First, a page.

TilE MICHIGAN DAILY
Grounding of Giant Constellations By CAA
Disrupts Airlines, Strands Passengers
Two Plane Crashes
* * *
* * *
By The Associated Press
NEW YORK, July 12-Internation-
al air traffic was thrown into tur-
moil today with the CAA order
grounding all Constellation planes
for 30 days.
Travel plans of thousands of pas-
sengers were disrupted, Pan-Ameri-
can World Airlines estimating 10,-
000 on its lists alone were affected.
It forced airlines to readjust flight
/ schedules with substitute equipment
and to dispatch "rescue" planes to
pick up stranded passengers scatter-
ed across the globe.
Passengers flying international
routes were halted temporarily at
Gander, Newfoundland; Stephens-
ville, New Brunswick; Shannon, Eire;
and Roberts Field, Liberia.
The Civil Aeronautics Administra-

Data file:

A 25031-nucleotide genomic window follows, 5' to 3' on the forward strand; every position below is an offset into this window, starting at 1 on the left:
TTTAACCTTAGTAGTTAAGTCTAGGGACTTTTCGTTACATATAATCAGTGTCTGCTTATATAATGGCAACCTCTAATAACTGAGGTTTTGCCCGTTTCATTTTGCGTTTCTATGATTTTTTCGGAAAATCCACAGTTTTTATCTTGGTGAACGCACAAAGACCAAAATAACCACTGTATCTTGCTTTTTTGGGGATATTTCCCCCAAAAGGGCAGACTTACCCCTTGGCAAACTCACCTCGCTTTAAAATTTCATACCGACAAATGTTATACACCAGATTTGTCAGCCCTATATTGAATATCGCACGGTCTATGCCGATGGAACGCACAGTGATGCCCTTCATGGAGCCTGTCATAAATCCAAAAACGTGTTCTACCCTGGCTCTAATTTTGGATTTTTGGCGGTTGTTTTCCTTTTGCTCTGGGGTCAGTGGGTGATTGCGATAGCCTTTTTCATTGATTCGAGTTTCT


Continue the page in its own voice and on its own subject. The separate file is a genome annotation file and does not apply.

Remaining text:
tion order was issued last night pend-
ing an inquiry into the fatal crash
of a Trans-World Airlines plane at
Reading, Pa., yesterday in which five
crewmen were killed and a sixth
It was the second accident in a
month to a Constellation produced
by the Lockheed Aircraft Company
and capable of carrying 40 to 56 pas-
sengers. The earlier accident oc-
curred June 18 when a Constellation,
which was carrying some members
of London's Old Vic Repertory Com-
pany back to England, made a forced
landing near Willimantic, Conn.
Lockheed technicians joined CAA
in the investigation.
The order to ground the planes
hit Pan American World Airlines
hardest, forcing the line to cancel
24 weekly flights. It operates 13
The CAA said it expected to make
its recommendations to the Civil
Aeronautics Board, governing body
of commercial aviation, next week..
Should the CAA recommend that
changes be made in the model before
flights can be resumed, the manu-
acturers and the airlines said they
may present evidence at a CAB hear-
To e Delayed